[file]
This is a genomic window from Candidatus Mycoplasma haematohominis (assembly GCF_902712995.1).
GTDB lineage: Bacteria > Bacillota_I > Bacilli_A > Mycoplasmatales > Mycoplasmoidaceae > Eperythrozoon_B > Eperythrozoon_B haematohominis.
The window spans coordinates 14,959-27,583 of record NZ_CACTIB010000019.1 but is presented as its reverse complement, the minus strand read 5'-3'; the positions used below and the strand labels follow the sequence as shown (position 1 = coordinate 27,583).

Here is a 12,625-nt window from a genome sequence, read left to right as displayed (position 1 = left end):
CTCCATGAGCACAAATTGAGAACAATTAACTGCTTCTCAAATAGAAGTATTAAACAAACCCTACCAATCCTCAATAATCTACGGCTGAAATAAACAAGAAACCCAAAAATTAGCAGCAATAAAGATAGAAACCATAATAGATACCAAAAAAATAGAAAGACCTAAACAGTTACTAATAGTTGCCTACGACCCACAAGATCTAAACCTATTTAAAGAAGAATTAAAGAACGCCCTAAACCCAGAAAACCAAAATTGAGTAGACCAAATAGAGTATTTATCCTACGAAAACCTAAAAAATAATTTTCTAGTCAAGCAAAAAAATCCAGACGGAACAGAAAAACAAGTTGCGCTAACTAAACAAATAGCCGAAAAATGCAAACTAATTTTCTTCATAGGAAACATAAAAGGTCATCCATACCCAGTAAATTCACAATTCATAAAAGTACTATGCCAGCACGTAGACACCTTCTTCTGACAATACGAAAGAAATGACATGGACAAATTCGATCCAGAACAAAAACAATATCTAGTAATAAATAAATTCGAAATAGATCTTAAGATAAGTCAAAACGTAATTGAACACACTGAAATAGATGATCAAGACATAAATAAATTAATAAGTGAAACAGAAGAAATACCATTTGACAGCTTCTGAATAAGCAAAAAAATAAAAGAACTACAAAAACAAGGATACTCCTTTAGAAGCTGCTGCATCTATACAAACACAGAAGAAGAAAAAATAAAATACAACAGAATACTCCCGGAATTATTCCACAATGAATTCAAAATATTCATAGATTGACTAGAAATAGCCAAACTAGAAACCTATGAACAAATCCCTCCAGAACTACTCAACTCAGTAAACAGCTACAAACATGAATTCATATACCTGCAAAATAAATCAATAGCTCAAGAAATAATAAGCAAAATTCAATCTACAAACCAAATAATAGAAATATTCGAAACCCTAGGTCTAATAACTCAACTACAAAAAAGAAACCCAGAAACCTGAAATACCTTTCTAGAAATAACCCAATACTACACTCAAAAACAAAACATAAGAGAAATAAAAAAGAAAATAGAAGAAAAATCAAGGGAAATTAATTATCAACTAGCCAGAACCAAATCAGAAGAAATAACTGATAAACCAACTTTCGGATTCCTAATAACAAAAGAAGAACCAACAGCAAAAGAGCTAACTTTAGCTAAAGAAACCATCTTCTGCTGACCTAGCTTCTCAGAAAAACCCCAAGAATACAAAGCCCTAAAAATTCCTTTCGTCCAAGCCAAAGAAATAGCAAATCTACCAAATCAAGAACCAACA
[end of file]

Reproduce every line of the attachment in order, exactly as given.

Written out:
This is a genomic window from Candidatus Mycoplasma haematohominis (assembly GCF_902712995.1).
GTDB lineage: Bacteria > Bacillota_I > Bacilli_A > Mycoplasmatales > Mycoplasmoidaceae > Eperythrozoon_B > Eperythrozoon_B haematohominis.
The window spans coordinates 14,959-27,583 of record NZ_CACTIB010000019.1 but is presented as its reverse complement, the minus strand read 5'-3'; the positions used below and the strand labels follow the sequence as shown (position 1 = coordinate 27,583).

Here is a 12,625-nt window from a genome sequence, read left to right as displayed (position 1 = left end):
CTCCATGAGCACAAATTGAGAACAATTAACTGCTTCTCAAATAGAAGTATTAAACAAACCCTACCAATCCTCAATAATCTACGGCTGAAATAAACAAGAAACCCAAAAATTAGCAGCAATAAAGATAGAAACCATAATAGATACCAAAAAAATAGAAAGACCTAAACAGTTACTAATAGTTGCCTACGACCCACAAGATCTAAACCTATTTAAAGAAGAATTAAAGAACGCCCTAAACCCAGAAAACCAAAATTGAGTAGACCAAATAGAGTATTTATCCTACGAAAACCTAAAAAATAATTTTCTAGTCAAGCAAAAAAATCCAGACGGAACAGAAAAACAAGTTGCGCTAACTAAACAAATAGCCGAAAAATGCAAACTAATTTTCTTCATAGGAAACATAAAAGGTCATCCATACCCAGTAAATTCACAATTCATAAAAGTACTATGCCAGCACGTAGACACCTTCTTCTGACAATACGAAAGAAATGACATGGACAAATTCGATCCAGAACAAAAACAATATCTAGTAATAAATAAATTCGAAATAGATCTTAAGATAAGTCAAAACGTAATTGAACACACTGAAATAGATGATCAAGACATAAATAAATTAATAAGTGAAACAGAAGAAATACCATTTGACAGCTTCTGAATAAGCAAAAAAATAAAAGAACTACAAAAACAAGGATACTCCTTTAGAAGCTGCTGCATCTATACAAACACAGAAGAAGAAAAAATAAAATACAACAGAATACTCCCGGAATTATTCCACAATGAATTCAAAATATTCATAGATTGACTAGAAATAGCCAAACTAGAAACCTATGAACAAATCCCTCCAGAACTACTCAACTCAGTAAACAGCTACAAACATGAATTCATATACCTGCAAAATAAATCAATAGCTCAAGAAATAATAAGCAAAATTCAATCTACAAACCAAATAATAGAAATATTCGAAACCCTAGGTCTAATAACTCAACTACAAAAAAGAAACCCAGAAACCTGAAATACCTTTCTAGAAATAACCCAATACTACACTCAAAAACAAAACATAAGAGAAATAAAAAAGAAAATAGAAGAAAAATCAAGGGAAATTAATTATCAACTAGCCAGAACCAAATCAGAAGAAATAACTGATAAACCAACTTTCGGATTCCTAATAACAAAAGAAGAACCAACAGCAAAAGAGCTAACTTTAGCTAAAGAAACCATCTTCTGCTGACCTAGCTTCTCAGAAAAACCCCAAGAATACAAAGCCCTAAAAATTCCTTTCGTCCAAGCCAAAGAAATAGCAAATCTACCAAATCAAGAACCAACA